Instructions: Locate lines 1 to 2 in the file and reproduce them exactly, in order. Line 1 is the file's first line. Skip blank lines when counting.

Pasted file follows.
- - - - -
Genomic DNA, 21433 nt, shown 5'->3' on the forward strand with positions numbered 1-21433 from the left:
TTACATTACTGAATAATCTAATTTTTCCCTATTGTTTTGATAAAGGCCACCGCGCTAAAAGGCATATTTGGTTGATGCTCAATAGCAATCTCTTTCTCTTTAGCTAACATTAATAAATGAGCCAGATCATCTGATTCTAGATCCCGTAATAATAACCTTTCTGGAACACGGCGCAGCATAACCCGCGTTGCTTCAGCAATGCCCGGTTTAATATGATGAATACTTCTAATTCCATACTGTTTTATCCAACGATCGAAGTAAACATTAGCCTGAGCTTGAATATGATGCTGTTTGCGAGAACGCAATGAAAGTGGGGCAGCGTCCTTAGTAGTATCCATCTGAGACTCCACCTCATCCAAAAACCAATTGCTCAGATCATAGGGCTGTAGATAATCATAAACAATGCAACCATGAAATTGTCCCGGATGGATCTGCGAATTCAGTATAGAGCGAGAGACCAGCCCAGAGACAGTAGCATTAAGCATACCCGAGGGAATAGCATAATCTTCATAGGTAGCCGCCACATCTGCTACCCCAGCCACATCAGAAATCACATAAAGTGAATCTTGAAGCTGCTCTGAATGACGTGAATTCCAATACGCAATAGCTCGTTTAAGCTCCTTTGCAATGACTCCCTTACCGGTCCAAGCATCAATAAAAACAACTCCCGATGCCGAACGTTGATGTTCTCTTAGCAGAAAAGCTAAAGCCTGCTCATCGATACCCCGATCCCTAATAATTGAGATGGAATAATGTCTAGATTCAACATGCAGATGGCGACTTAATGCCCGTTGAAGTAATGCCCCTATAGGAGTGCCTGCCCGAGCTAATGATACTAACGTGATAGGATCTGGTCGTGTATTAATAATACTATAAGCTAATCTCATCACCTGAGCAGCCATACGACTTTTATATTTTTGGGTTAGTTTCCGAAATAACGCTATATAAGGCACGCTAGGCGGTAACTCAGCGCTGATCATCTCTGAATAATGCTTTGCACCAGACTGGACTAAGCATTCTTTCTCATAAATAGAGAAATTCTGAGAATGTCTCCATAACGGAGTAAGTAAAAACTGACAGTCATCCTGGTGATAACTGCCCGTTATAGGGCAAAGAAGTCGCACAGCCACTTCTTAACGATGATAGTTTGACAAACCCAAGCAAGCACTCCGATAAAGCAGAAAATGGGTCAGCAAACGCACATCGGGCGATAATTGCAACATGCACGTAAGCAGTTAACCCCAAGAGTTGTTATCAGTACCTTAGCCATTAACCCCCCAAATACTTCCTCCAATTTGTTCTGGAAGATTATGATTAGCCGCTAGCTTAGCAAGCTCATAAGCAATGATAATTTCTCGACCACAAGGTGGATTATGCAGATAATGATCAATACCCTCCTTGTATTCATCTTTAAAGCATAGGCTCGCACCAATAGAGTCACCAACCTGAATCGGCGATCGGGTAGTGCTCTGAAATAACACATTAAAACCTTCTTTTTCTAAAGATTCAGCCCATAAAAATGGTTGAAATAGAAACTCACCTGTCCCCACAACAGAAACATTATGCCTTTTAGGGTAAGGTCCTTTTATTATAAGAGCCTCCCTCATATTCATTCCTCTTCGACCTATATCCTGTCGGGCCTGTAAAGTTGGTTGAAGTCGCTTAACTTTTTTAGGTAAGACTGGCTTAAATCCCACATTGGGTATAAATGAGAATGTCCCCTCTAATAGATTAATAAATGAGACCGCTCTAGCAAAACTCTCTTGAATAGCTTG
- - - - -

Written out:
Genomic DNA, 21433 nt, shown 5'->3' on the forward strand with positions numbered 1-21433 from the left:
TTACATTACTGAATAATCTAATTTTTCCCTATTGTTTTGATAAAGGCCACCGCGCTAAAAGGCATATTTGGTTGATGCTCAATAGCAATCTCTTTCTCTTTAGCTAACATTAATAAATGAGCCAGATCATCTGATTCTAGATCCCGTAATAATAACCTTTCTGGAACACGGCGCAGCATAACCCGCGTTGCTTCAGCAATGCCCGGTTTAATATGATGAATACTTCTAATTCCATACTGTTTTATCCAACGATCGAAGTAAACATTAGCCTGAGCTTGAATATGATGCTGTTTGCGAGAACGCAATGAAAGTGGGGCAGCGTCCTTAGTAGTATCCATCTGAGACTCCACCTCATCCAAAAACCAATTGCTCAGATCATAGGGCTGTAGATAATCATAAACAATGCAACCATGAAATTGTCCCGGATGGATCTGCGAATTCAGTATAGAGCGAGAGACCAGCCCAGAGACAGTAGCATTAAGCATACCCGAGGGAATAGCATAATCTTCATAGGTAGCCGCCACATCTGCTACCCCAGCCACATCAGAAATCACATAAAGTGAATCTTGAAGCTGCTCTGAATGACGTGAATTCCAATACGCAATAGCTCGTTTAAGCTCCTTTGCAATGACTCCCTTACCGGTCCAAGCATCAATAAAAACAACTCCCGATGCCGAACGTTGATGTTCTCTTAGCAGAAAAGCTAAAGCCTGCTCATCGATACCCCGATCCCTAATAATTGAGATGGAATAATGTCTAGATTCAACATGCAGATGGCGACTTAATGCCCGTTGAAGTAATGCCCCTATAGGAGTGCCTGCCCGAGCTAATGATACTAACGTGATAGGATCTGGTCGTGTATTAATAATACTATAAGCTAATCTCATCACCTGAGCAGCCATACGACTTTTATATTTTTGGGTTAGTTTCCGAAATAACGCTATATAAGGCACGCTAGGCGGTAACTCAGCGCTGATCATCTCTGAATAATGCTTTGCACCAGACTGGACTAAGCATTCTTTCTCATAAATAGAGAAATTCTGAGAATGTCTCCATAACGGAGTAAGTAAAAACTGACAGTCATCCTGGTGATAACTGCCCGTTATAGGGCAAAGAAGTCGCACAGCCACTTCTTAACGATGATAGTTTGACAAACCCAAGCAAGCACTCCGATAAAGCAGAAAATGGGTCAGCAAACGCACATCGGGCGATAATTGCAACATGCACGTAAGCAGTTAACCCCAAGAGTTGTTATCAGTACCTTAGCCATTAACCCCCCAAATACTTCCTCCAATTTGTTCTGGAAGATTATGATTAGCCGCTAGCTTAGCAAGCTCATAAGCAATGATAATTTCTCGACCACAAGGTGGATTATGCAGATAATGATCAATACCCTCCTTGTATTCATCTTTAAAGCATAGGCTCGCACCAATAGAGTCACCAACCTGAATCGGCGATCGGGTAGTGCTCTGAAATAACACATTAAAACCTTCTTTTTCTAAAGATTCAGCCCATAAAAATGGTTGAAATAGAAACTCACCTGTCCCCACAACAGAAACATTATGCCTTTTAGGGTAAGGTCCTTTTATTATAAGAGCCTCCCTCATATTCATTCCTCTTCGACCTATATCCTGTCGGGCCTGTAAAGTTGGTTGAAGTCGCTTAACTTTTTTAGGTAAGACTGGCTTAAATCCCACATTGGGTATAAATGAGAATGTCCCCTCTAATAGATTAATAAATGAGACCGCTCTAGCAAAACTCTCTTGAATAGCTTG